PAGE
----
Former state Senate leader John Sampson Tuesday became the latest politician to ask for a review of his corruption conviction based on the Supreme Court’s decision last week narrowing federal bribery and “honest services fraud” statutes in the case of former Virginia Gov. Bob McDonnell.

Sampson, a Democrat who represented Brooklyn, was convicted last year of lying and obstructing justice to cover up his receipt of money from a mortgage broker. Although he wasn’t charged with bribery, prosecutors put in evidence the favors he did for the broker as a senator, and have cited those favors in a memo calling for more than 7 years in prison.

But Sampson’s lawyers, in a letter to Brooklyn U.S. District Judge Dora Irizarry, said the favors — contacting state agencies and private parties on the broker’s behalf — would no longer qualify as “official acts” that could establish a bribery scheme under the new Supreme Court definition.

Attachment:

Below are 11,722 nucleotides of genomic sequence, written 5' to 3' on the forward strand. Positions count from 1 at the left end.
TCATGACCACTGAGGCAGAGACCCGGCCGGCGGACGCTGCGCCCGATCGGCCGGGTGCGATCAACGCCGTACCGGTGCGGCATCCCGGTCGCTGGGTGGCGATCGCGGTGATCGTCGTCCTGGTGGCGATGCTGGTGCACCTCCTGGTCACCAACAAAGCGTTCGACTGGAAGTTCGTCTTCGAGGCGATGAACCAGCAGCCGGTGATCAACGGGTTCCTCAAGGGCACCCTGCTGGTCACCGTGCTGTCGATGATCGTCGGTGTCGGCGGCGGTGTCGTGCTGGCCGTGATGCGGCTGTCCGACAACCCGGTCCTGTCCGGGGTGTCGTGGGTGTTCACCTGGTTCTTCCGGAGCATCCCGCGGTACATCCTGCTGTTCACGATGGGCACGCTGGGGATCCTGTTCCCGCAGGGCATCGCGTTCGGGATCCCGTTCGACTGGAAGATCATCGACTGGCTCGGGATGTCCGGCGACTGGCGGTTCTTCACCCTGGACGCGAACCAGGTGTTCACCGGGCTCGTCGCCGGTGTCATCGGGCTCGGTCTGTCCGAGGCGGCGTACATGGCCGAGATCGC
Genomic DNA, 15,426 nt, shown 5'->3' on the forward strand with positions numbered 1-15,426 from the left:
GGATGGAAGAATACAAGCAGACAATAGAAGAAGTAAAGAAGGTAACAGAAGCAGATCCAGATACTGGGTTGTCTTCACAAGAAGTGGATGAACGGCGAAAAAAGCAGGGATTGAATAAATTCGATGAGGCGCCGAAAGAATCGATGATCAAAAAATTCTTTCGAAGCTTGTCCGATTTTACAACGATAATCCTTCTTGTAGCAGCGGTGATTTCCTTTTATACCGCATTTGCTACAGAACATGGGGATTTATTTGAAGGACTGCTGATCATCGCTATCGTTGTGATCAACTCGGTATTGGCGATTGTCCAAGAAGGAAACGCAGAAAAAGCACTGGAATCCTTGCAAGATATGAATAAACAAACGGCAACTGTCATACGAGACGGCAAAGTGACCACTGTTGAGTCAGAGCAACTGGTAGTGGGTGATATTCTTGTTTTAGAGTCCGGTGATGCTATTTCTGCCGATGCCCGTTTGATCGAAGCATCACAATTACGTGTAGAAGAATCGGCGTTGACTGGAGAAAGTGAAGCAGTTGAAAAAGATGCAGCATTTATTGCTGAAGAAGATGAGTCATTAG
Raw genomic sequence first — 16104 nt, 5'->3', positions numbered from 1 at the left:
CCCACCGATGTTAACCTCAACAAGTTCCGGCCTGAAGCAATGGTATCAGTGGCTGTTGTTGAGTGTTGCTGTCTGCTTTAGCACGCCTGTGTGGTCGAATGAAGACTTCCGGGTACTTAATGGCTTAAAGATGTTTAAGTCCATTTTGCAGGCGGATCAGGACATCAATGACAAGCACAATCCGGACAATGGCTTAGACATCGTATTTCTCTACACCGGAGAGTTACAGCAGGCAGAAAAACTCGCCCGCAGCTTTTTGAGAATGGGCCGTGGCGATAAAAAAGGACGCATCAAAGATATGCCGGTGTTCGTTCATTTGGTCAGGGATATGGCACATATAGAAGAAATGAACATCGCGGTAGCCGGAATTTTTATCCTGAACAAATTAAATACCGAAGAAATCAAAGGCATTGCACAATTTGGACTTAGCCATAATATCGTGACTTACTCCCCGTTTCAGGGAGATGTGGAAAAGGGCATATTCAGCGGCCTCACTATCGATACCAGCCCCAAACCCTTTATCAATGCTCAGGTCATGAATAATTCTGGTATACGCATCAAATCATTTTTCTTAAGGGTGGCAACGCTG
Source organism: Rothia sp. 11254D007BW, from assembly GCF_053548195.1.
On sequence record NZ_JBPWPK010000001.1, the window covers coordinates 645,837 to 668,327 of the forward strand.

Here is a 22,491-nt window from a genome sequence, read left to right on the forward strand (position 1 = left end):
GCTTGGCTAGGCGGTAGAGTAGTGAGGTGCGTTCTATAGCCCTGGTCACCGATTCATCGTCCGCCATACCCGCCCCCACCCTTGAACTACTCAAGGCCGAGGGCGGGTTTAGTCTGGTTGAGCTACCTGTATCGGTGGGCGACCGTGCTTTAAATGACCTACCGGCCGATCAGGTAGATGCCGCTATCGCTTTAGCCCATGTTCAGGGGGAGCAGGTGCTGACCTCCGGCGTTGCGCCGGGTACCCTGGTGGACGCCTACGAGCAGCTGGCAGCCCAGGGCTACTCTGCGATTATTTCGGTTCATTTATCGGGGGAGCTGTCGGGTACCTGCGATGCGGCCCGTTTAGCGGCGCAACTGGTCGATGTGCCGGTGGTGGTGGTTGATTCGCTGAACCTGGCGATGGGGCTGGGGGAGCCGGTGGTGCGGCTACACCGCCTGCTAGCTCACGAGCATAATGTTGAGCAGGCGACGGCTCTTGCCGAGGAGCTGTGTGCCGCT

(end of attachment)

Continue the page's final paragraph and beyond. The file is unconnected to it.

They want permission to seek a new trial on grounds that jurors should never have heard the prejudicial evidence, and they want to use McDonnell to respond to the government’s sentencing arguments. The sentencing of Sampson, who has urged no more than a year and a day in prison, is set for July 20.

Two of Sampson’s former legislative colleagues, one-time Senate leader Dean Skelos and former Assembly Speaker Sheldon Silver, both contend they should remain free pending appeal because their corruption convictions are likely to be overturned under the new rules established by the McDonnell case.